Monday, April 2, 2012

Can I Have a Word?

Yesterday we took the two hour drive along the mountains from Hohhot to Baotou to visit Samuel's orphanage. The ride was long but picturesque, with beautiful views of the Blue Mountain range, some unusual trees, and fancy Chinese and Mongolian architecture along the way. The orphanage was well kept and we met many caring women who have dedicated their lives to the care of these children. Samuel wouldn't leave Susan to go to any of them, except one, obviously his previous primary caretaker. She was a delightful lady with a continuous smile on her face. He was clearly pleased to see her but eventually wanted his mama back. We got to see a good bit of the orphanage, including his bedroom and the canteen where he took his meals. He was glad to see several of his buddies and they shared some candy and exchanged stories (okay, they only shared candy). It was well worth the drive to be able to see his home town and the place where he has been living for the past year and a half. Baotou must be famous for sports because we past three large stadia on the way into town. Looks like a lot of non-American football is played there. Side by side with the scenic beauty of the mountains are the coal burning power plants along the roadside, billowing smoke into the air and causing us to laugh at the fact that our hotel had, just the night before, shut off the hotel lights for one hour (earth hour) as a show of concern for the environment. We drove home at dusk and saw a pretty nice sunset. We then had a nice dinner at the restaurant across from our hotel. We had Chinese food.

Today we went to a tourist spot on the other side of the mountains called the Xilamuren Grassland. Xilamuren means "yellow water" in Mongolian. So don't drink the water! We experienced a harrowing ride through the mountains, rejoicing that our lives were spared upon arriving on the other side. The grasslands are basically the prairie and it looks pretty much like any large pastureland in the U.S. but I suppose it must be unusual enough in China to be considered a tourist attraction. It is much colder and windier on the other side of the mountains and we didn't stay outside very long. The hillsides are studded with flocks and herdsmen. Mongolians eat mostly meat as the soil is only fertile enough to grow grass, oats, and potatoes. We saw countless potato trucks parked on the roadside awaiting larger trucks for shipment to the cities. There are also many Buddhist shrines atop the hills, places of prayer for the locals; we call them "high places" (let the reader understand). We were invited to spend some time with a real horseman and his family, to see how the locals really live. They offered us homemade butter, cookies, and Mongolian milk tea in their home, a ranch house surrounded by yurts and animals, with the requisite motorcycle for travel and the ubiquitous satellite dish. We really couldn't believe the didn't have cable!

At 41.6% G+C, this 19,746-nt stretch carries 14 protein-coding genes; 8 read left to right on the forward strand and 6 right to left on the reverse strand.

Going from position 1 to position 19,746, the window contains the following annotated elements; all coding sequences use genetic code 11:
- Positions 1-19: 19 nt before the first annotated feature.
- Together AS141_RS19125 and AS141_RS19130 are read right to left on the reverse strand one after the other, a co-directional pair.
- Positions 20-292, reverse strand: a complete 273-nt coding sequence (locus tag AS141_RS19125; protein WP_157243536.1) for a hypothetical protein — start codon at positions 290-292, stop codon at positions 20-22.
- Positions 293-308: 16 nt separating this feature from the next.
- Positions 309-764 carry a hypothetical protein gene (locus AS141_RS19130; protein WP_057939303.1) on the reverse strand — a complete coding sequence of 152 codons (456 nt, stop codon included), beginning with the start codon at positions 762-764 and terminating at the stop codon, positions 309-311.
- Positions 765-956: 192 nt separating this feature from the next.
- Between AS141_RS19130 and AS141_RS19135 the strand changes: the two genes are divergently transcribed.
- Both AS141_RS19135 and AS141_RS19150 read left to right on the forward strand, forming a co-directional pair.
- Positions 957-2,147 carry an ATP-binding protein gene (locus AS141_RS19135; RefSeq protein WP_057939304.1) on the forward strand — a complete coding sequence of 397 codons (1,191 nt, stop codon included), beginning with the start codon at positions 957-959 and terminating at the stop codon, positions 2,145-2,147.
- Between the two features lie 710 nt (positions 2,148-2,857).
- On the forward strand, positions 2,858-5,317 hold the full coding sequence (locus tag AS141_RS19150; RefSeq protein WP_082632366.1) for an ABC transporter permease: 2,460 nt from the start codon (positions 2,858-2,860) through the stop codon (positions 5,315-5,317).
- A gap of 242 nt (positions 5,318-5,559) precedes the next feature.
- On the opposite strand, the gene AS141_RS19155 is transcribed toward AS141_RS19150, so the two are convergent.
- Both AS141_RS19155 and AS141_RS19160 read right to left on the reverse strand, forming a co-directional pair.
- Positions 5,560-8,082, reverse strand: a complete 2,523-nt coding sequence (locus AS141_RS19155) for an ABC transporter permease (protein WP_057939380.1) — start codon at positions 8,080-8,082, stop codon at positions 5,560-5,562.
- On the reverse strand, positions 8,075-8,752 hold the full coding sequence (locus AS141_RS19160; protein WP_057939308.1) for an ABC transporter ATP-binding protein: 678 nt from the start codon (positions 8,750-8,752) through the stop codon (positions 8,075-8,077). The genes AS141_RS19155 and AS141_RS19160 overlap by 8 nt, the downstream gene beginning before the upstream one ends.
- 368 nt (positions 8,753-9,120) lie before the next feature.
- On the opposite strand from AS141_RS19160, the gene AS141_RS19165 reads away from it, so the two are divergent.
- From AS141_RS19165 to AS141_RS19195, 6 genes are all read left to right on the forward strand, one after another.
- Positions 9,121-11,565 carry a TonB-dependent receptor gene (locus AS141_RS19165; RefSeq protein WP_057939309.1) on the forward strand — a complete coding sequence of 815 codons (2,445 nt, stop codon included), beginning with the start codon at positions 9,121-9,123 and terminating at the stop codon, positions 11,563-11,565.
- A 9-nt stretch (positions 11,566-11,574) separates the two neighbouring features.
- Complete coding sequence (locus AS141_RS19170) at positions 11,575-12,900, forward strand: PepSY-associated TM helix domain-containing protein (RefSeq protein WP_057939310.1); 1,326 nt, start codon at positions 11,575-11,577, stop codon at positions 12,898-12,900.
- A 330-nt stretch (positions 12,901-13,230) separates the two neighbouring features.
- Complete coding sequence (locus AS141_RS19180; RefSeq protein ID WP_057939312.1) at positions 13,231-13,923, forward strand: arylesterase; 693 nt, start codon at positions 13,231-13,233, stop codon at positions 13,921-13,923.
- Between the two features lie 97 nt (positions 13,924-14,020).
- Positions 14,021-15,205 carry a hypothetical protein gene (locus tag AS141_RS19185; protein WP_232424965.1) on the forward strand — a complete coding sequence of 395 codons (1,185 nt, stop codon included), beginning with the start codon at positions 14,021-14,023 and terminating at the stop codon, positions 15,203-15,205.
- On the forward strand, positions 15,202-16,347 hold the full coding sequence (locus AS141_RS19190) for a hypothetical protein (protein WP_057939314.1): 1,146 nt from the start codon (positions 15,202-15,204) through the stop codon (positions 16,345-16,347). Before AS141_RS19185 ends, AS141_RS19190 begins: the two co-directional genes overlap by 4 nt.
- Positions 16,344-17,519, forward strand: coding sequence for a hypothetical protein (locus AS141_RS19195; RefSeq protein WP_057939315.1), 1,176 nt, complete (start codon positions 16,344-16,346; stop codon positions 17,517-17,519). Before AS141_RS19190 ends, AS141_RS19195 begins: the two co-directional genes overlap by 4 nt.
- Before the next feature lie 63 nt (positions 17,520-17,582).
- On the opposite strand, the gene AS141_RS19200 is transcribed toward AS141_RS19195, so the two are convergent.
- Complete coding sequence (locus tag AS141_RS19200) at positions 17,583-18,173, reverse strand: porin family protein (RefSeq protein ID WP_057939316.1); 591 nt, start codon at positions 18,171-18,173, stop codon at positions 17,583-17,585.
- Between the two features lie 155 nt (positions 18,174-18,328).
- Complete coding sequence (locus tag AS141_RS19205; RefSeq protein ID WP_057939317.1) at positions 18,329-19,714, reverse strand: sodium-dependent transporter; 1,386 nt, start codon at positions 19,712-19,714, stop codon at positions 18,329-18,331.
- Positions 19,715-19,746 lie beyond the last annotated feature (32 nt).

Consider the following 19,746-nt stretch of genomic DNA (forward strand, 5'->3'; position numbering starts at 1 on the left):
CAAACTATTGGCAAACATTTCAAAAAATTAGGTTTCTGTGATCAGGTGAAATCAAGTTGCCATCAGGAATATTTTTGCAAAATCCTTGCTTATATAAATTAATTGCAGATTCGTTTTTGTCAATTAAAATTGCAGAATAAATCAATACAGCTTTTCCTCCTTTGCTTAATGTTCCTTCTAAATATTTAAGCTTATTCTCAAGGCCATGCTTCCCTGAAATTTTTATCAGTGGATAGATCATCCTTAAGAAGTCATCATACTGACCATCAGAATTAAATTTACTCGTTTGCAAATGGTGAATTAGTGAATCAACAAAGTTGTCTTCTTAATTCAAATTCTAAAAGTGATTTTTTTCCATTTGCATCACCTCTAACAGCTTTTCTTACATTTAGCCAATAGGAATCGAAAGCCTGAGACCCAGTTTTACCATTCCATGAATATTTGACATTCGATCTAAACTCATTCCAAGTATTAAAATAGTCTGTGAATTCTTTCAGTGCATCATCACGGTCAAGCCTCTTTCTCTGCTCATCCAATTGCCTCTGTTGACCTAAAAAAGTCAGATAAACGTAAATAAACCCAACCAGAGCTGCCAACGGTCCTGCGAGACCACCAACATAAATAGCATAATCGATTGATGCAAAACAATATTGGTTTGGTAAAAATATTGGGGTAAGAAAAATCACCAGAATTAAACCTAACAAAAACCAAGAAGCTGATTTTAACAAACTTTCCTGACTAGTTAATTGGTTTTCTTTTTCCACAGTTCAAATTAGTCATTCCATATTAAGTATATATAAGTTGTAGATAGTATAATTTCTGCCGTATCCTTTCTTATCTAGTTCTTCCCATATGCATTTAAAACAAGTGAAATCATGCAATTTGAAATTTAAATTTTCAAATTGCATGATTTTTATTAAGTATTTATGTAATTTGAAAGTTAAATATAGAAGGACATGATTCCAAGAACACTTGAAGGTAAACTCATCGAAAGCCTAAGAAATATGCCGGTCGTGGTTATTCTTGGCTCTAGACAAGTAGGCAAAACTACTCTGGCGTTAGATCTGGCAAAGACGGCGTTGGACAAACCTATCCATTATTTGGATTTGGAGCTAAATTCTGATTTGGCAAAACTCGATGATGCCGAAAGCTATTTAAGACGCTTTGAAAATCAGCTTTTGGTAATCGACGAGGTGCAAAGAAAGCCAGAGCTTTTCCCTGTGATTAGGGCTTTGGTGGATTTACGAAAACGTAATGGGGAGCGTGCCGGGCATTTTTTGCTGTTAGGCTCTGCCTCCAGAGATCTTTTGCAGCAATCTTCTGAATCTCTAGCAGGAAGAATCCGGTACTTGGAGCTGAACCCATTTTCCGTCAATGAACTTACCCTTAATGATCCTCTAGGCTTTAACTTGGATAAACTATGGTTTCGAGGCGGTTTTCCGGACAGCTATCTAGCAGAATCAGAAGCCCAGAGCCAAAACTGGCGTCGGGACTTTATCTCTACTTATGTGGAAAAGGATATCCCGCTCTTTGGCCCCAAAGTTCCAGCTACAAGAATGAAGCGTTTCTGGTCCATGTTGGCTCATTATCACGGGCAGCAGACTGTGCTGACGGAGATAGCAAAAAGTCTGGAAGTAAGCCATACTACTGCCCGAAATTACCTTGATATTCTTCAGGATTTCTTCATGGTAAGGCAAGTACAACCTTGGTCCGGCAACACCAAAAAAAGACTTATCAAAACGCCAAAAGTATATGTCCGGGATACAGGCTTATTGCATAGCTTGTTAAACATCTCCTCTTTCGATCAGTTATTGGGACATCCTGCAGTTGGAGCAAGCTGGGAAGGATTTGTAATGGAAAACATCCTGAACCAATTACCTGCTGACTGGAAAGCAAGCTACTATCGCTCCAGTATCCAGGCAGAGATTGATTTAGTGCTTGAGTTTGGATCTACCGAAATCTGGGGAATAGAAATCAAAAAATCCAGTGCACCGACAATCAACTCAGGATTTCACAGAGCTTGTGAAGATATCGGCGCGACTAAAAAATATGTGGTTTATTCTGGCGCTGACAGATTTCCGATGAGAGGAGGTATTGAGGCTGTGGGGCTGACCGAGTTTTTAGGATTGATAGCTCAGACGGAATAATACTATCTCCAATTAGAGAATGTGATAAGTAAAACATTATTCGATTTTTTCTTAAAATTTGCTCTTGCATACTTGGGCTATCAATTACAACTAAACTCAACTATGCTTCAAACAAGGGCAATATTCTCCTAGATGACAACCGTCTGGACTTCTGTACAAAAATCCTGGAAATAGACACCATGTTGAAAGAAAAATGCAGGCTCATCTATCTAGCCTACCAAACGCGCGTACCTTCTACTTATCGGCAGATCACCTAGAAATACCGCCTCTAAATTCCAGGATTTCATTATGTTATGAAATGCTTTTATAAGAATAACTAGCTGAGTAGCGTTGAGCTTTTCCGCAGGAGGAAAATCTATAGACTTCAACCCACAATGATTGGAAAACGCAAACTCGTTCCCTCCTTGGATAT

This is the time of the Qingming Festival, when Chinese folk everywhere sweep the graves of their ancestors, bringing them flowers, food, and wine. They also burn paper made to look like money, to show they are rich. We passed many flower vendors near a large graveyard, with cars lined up down the highway waiting to enter the tombs. We were told they fly kites at night during the festival but our guide says that people in Hohhot mostly use the four day holiday as a time to stay home or visit friends or go shopping. one thing is certain, for the next few days no one will be processing the paperwork for Samuel's passport. So we hang here and wait for the graves to be swept and the money to be burned, while we search the city for fresh potatoes, because we know they are here...

Happy 21st Birthday, Lynsey! Somehow we managed to go on a trip for 20 days and miss three (almost four) family birthdays.

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